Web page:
Dean Karnazes “Ran 3,000 miles (4,800 km) across the United States from Disneyland to New York City in 75 days, running 40 to 50 miles per day, 2011” per Wikipedia. (http://en.wikipedia.org/wiki/Dean_Karnazes)

Armies will travel much slower, due to the amount of equipment required, including considerations of food for such large groups. Armies generally include wagons, which will always be slower than simply and horse and rider. Smaller bands of travelers who are less burdened will go faster. Maximum rates require that one be essentially unburdened; running over 100 miles in a day is simply not done with a backpack.

I’d say 20-40 miles per day on a good road and no hampering conditions is about what you can expect with a normal group either on foot or mounted. Conditions will often make travel slower. Don’t forget that weather will have an effect; travel can be slowed considerably if the skies are unfriendly. The need to obtain food is more of a problem with horses, if there is no ready grazing. How elaborate the encampment preparations are will also have an affect on travel rate, as will daylight hours, as both influence hours spent in travel. An army that fortifies its encampment will be more secure, but travel slower, than one that simply throws down its bedrolls, sets a watch, and sleeps.

And as fifty’s post points out, there is a difference between how far you will travel in a day if you simply need to get where you are going and how fast you go if you need to reserve enough strength to do battle or otherwise exert yourself when done with the journey. Peaceful pilgrims in a peaceful land will outpace an army or a group of “adventurers” exploring wilderness. There are many factors, which is why historical numbers vary so much.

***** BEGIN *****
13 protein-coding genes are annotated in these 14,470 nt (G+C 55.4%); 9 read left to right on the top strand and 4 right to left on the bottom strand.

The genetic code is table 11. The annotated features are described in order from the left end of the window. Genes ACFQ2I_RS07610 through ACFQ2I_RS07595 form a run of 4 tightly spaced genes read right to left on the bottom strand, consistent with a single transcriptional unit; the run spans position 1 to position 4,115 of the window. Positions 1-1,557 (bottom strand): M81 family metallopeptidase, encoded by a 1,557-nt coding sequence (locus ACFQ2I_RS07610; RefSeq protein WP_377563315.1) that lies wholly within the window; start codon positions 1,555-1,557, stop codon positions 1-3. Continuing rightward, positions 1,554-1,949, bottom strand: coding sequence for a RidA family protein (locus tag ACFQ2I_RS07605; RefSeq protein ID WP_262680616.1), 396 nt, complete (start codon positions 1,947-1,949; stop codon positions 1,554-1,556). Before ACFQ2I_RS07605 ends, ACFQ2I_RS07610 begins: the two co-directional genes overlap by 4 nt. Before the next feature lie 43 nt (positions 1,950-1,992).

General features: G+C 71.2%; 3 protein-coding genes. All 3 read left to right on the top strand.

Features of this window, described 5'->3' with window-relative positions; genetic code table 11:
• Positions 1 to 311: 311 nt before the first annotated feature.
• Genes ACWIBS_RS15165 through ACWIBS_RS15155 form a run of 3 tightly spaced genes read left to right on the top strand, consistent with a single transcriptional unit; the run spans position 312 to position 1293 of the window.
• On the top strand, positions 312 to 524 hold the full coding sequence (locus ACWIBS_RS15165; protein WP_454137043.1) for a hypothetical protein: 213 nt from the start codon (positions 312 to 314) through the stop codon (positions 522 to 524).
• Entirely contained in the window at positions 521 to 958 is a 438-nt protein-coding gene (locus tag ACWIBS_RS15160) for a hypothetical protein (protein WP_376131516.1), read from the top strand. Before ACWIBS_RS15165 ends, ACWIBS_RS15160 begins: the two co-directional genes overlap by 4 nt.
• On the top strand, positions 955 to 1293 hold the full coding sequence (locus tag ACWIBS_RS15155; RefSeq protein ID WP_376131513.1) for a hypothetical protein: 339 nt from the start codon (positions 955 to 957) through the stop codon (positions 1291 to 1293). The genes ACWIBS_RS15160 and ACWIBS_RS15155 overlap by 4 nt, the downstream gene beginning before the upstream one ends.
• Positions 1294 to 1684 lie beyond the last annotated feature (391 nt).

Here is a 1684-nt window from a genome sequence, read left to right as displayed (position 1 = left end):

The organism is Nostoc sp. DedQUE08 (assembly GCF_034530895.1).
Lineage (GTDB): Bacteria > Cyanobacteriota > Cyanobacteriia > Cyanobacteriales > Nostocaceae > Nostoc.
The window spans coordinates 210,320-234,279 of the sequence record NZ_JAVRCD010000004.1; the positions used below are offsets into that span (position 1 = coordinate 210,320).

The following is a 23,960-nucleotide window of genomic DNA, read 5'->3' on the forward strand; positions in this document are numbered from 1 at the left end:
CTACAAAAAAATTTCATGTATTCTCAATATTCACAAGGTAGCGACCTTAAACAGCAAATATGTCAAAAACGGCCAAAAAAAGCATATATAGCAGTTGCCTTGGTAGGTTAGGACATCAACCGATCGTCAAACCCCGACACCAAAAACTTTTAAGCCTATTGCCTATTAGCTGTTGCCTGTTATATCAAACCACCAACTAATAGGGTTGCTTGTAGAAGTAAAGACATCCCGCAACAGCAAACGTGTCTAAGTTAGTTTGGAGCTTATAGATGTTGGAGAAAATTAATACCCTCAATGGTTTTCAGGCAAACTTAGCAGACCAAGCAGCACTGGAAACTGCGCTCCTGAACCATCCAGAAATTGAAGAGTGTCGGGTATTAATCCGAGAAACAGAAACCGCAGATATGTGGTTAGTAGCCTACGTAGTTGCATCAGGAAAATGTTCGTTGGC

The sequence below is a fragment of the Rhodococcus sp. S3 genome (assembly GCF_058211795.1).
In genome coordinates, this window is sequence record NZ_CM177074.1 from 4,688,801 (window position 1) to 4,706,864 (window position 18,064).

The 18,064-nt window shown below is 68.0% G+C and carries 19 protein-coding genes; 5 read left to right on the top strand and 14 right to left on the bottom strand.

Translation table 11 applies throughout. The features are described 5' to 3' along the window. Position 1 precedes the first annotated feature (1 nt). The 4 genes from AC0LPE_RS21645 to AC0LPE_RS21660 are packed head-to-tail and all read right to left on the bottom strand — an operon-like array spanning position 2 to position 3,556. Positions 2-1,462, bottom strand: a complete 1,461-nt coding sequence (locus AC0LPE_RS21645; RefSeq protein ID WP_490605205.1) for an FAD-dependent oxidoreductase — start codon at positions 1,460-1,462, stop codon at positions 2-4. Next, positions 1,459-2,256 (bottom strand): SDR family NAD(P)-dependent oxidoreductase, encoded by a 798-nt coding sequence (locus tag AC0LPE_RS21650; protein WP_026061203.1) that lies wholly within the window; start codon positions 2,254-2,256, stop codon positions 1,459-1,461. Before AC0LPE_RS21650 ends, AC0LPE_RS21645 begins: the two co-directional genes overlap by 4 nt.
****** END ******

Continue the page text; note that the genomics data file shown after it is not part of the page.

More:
by Midgardsormr

I don’t recall where I read it, but I remember learning that the effective control radius for a Medieval castle is about 20 miles: the distance that a mounted force can travel in a single day and still be able to fight when they arrive.

Somewhere around here is a very nice analysis of settlement density in an English county, originally posted by Gidde I believe, that included some numbers of travel distance and time. If I recall correctly, the average distance between settlements was roughly half a day’s walk, such that a person could go to the next town, make some trades, and be back home before dark.

 

Medieval Monday: The Labors of June

In the Middle Ages, the arrival of June meant not only a change in the weather, but a shift in daily labors, and in what was on the menu to eat.

Labors of the month JuneWhile most crops were harvested much later in the summer, hay was the first to be cut in June, though it was typically poor quality. In a society so dependent on animals for survival, haying was a vital community activity, with the lord’s fields taking priority over all the others. This was a labor carried out by men, women, and children. They worked in groups under the supervision of a reeve that had been elected by the peasants themselves. The men cut the hay with long scythes, each going through about one acre per day. Women and girls were responsible for raking and turning it. If the hay was not able to dry out, it would rot and be of no use.